so different anyone can tell the difference.

"Industrial hemp seed is planted with a grain drill about six inches
apart so as to produce a lot of stalk," Sholts said. "Pot is planted 2
and 21/2 feet apart to produce a low bushy plant with leaves and buds."

In addition, he pointed out that farmers raising hemp would be
planting acres clearly open to view, but marijuana growers would be
planting in small, hidden plots.

Sholts said Tennessee and Kentucky farmers could benefit from crops of
industrial hemp since producers of certified seed were located in both
states prior to 1937.

"You can make a profit of from $200 to $600 an acre on hemp, depending
on what the use is," Sholts said. "If you are producing certified
seed, as Tennessee farmers probably would, it would be $600."

He said hemp would not replace burley tobacco, a mainstay for East
Tennessee farmers, but it could provide a supplemental income.

Additionally, he said industrial hemp actually would be an aide to law
enforcement trying to eliminate marijuana.

"If you plant industrial hemp too close to marijuana, it will cross
pollinate and ruin the marijuana crop," he said. "It's actually a
marijuana fighter. The cross pollination leads to a lower THC."

THC, tetrahydrocannibinol, is the chemical that gives marijuana users
a high.

Sholts said hemp is useful in producing a variety of products ranging
from bath accessories to construction materials.

"It is very strong," he said. "In the 1930s, Henry Ford made a car out
of hemp and compressed soybean hulls. Then he took a sledgehammer to
it and a regular car. The hemp car stood-up a lot better than the
sheet metal."

According to Pete Nelson of the Memphis farm-based company Agronomy
Technology Communications, Ford Motor Co. has come full circle. He
said Ford began in 1997 using hemp in its foreign transport vans. He
said Boeing Co. used industrial hemp in manufacturing aircraft.

Strictly speaking, Sholts said there is a system that presumably
allows the production of industrial hemp. However, the hemp grower
must meet Drug Enforcement Administration guidelines, including that
the crop be grown inside a 10-foot high chain-link fence topped by
three stands of barbed wire, that it be lighted at night and that it
be under 24-hour armed guard.

"A wealthy guy in California met all the requirements and the DEA
still wouldn't give him a permit," Sholts said.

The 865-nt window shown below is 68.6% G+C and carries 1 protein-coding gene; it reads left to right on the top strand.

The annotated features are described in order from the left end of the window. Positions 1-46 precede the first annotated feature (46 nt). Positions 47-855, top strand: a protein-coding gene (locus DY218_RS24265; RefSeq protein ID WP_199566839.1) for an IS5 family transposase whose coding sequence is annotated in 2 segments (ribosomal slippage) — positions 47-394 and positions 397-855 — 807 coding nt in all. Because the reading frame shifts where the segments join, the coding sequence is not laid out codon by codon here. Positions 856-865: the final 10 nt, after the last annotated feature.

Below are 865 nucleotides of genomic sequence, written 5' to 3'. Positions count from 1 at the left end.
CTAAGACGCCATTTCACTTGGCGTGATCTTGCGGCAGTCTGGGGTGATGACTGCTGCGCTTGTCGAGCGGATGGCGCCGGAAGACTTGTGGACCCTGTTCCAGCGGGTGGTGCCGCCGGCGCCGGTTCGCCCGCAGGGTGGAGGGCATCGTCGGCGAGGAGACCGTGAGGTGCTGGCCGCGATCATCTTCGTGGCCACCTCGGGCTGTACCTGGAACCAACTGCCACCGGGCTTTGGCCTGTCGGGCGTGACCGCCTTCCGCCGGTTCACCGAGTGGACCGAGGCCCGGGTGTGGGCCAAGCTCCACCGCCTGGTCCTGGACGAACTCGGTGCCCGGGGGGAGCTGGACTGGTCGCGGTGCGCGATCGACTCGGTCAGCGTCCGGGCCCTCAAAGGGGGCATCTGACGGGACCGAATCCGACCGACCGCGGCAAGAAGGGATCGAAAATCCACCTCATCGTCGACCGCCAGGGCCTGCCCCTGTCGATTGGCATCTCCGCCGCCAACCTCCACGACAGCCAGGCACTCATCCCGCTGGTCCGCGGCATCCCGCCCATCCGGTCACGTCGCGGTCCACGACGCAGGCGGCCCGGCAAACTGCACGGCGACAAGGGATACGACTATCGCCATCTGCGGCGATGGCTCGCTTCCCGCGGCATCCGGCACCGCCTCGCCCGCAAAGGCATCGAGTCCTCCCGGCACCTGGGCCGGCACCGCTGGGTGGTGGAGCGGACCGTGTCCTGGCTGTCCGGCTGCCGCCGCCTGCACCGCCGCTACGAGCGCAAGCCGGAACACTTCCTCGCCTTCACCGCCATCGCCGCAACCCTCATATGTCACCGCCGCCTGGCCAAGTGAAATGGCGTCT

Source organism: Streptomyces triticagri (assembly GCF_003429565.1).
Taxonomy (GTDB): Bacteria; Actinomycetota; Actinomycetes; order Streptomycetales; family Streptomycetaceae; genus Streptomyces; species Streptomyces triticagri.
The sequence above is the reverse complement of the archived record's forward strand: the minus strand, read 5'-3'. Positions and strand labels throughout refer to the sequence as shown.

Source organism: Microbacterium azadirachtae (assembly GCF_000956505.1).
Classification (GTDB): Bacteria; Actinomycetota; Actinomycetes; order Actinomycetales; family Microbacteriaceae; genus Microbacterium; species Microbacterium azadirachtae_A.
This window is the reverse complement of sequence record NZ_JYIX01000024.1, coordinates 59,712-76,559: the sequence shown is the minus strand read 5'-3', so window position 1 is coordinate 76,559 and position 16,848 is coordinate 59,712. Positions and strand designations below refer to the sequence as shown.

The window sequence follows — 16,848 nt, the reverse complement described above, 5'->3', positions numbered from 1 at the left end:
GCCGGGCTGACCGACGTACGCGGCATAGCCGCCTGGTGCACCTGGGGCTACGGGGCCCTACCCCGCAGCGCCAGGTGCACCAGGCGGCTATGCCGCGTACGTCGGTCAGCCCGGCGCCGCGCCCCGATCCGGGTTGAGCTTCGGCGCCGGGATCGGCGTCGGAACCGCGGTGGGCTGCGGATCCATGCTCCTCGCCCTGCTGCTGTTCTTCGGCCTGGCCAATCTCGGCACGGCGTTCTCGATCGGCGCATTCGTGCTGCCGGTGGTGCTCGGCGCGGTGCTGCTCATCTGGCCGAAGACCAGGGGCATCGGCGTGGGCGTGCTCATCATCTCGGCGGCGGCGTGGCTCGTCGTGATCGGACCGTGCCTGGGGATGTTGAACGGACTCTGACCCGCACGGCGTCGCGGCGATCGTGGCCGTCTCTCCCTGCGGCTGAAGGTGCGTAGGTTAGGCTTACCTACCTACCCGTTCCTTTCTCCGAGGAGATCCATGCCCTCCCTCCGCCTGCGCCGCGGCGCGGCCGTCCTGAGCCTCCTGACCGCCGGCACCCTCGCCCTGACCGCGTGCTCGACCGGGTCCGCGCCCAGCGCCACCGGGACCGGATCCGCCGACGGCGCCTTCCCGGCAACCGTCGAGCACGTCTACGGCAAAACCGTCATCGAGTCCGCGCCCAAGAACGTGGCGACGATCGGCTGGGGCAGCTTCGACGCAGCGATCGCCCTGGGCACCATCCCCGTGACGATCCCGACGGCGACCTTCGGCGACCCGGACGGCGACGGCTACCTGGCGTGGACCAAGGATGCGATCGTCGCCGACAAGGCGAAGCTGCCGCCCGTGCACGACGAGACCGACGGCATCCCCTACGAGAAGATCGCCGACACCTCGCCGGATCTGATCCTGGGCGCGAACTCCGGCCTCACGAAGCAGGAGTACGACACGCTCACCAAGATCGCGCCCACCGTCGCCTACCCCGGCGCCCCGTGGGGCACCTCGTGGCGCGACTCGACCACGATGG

Another Victory For Medical Marijuana (Rolling Stone magazine examines the
political implications of the March 17 Institute of Medicine report. What
drew the most attention was the IOM's finding that some of the 66
cannabinoids found in smoked marijuana have "potential therapeutic
value . . . moderately well-suited for certain conditions." Less noticed,
however, was the report's point-by-point dismantling of anti-marijuana
arguments made by drug warriors, including the gateway theory, the supposed
abuse potential of marijuana, the notion that medical use of marijuana will
lead to wider recreational use, and the idea that marijuana is dangerous to
its users. All of this doesn't help McCaffrey's War on Drugs, which in 1997
resulted in 695,000 marijuana arrests, 87 percent of them for possession.)

Date: Sat, 24 Apr 1999 22:49:30 -0700
From: owner-mapnews@mapinc.org (MAPNews)
To: mapnews@mapinc.org
Subject: MN: US: Another Victory For Medical Marijuana
Sender: owner-mapnews@mapinc.org
Reply-To: owner-mapnews@mapinc.org
Organization: Media Awareness Project http://www.mapinc.org/lists/
Newshawk: Support MAP!
Pubdate: Sun, 25 Apr 1999
Source: Rolling Stone (US)
Copyright: 1999 Straight Arrow Publishers Company, L.P.
Contact: letters@rollingstone.com
Address: 1290 Avenue of the Americas, New York, NY 10104-0298
Fax: (212) 767-8214
Website: http://www.rollingstone.com/
Forum: http://yourturn.rollingstone.com/webx?98@@webx1.html
Author: Robert Dreyfuss


* A New Government Report Cautiously Endorses Pot As A Painkiller - And It
Not Only Embarrasses Drug Czar Barry McCaffrey But Also May Help To
Undermine The $17 Billion War On Drugs

Perhaps they didn't inhale, but many Americans gasped when a
scientific study funded by the White House's drug czar reported in
March that marijuana's active ingredients seem to have medical value,
"particularly for pain relief, control of nausea and vomiting, and
appetite stimulation." As much as the contents of the report, its